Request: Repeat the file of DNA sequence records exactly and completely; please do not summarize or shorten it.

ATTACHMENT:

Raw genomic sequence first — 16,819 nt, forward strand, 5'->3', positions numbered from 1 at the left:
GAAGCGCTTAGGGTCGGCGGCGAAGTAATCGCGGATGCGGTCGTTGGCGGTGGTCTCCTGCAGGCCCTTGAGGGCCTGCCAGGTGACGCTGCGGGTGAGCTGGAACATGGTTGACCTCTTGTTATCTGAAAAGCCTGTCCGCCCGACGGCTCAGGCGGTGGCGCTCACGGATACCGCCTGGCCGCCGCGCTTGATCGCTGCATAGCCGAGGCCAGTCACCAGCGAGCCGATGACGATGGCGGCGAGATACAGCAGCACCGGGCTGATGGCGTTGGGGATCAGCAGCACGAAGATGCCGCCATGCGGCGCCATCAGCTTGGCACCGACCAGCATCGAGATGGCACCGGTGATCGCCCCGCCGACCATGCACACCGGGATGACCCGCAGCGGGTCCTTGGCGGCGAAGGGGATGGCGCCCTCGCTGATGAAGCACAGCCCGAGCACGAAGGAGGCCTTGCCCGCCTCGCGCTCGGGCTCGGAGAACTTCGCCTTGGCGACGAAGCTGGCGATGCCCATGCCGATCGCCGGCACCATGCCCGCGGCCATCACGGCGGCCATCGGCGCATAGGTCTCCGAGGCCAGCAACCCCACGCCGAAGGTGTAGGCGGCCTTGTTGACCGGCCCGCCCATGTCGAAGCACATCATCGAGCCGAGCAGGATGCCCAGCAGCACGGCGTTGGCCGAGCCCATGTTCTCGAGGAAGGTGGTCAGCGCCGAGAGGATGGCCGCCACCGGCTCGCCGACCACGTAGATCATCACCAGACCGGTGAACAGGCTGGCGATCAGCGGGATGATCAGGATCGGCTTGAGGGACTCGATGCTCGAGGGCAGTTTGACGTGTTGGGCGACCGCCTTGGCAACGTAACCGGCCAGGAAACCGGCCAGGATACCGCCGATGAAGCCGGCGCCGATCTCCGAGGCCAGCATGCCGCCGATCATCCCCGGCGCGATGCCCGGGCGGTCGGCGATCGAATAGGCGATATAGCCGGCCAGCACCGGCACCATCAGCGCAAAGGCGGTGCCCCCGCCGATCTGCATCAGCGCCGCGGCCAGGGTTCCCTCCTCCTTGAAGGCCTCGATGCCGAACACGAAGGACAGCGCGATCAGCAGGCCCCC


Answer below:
Raw genomic sequence first — 16,819 nt, forward strand, 5'->3', positions numbered from 1 at the left:
GAAGCGCTTAGGGTCGGCGGCGAAGTAATCGCGGATGCGGTCGTTGGCGGTGGTCTCCTGCAGGCCCTTGAGGGCCTGCCAGGTGACGCTGCGGGTGAGCTGGAACATGGTTGACCTCTTGTTATCTGAAAAGCCTGTCCGCCCGACGGCTCAGGCGGTGGCGCTCACGGATACCGCCTGGCCGCCGCGCTTGATCGCTGCATAGCCGAGGCCAGTCACCAGCGAGCCGATGACGATGGCGGCGAGATACAGCAGCACCGGGCTGATGGCGTTGGGGATCAGCAGCACGAAGATGCCGCCATGCGGCGCCATCAGCTTGGCACCGACCAGCATCGAGATGGCACCGGTGATCGCCCCGCCGACCATGCACACCGGGATGACCCGCAGCGGGTCCTTGGCGGCGAAGGGGATGGCGCCCTCGCTGATGAAGCACAGCCCGAGCACGAAGGAGGCCTTGCCCGCCTCGCGCTCGGGCTCGGAGAACTTCGCCTTGGCGACGAAGCTGGCGATGCCCATGCCGATCGCCGGCACCATGCCCGCGGCCATCACGGCGGCCATCGGCGCATAGGTCTCCGAGGCCAGCAACCCCACGCCGAAGGTGTAGGCGGCCTTGTTGACCGGCCCGCCCATGTCGAAGCACATCATCGAGCCGAGCAGGATGCCCAGCAGCACGGCGTTGGCCGAGCCCATGTTCTCGAGGAAGGTGGTCAGCGCCGAGAGGATGGCCGCCACCGGCTCGCCGACCACGTAGATCATCACCAGACCGGTGAACAGGCTGGCGATCAGCGGGATGATCAGGATCGGCTTGAGGGACTCGATGCTCGAGGGCAGTTTGACGTGTTGGGCGACCGCCTTGGCAACGTAACCGGCCAGGAAACCGGCCAGGATACCGCCGATGAAGCCGGCGCCGATCTCCGAGGCCAGCATGCCGCCGATCATCCCCGGCGCGATGCCCGGGCGGTCGGCGATCGAATAGGCGATATAGCCGGCCAGCACCGGCACCATCAGCGCAAAGGCGGTGCCCCCGCCGATCTGCATCAGCGCCGCGGCCAGGGTTCCCTCCTCCTTGAAGGCCTCGATGCCGAACACGAAGGACAGCGCGATCAGCAGGCCCCC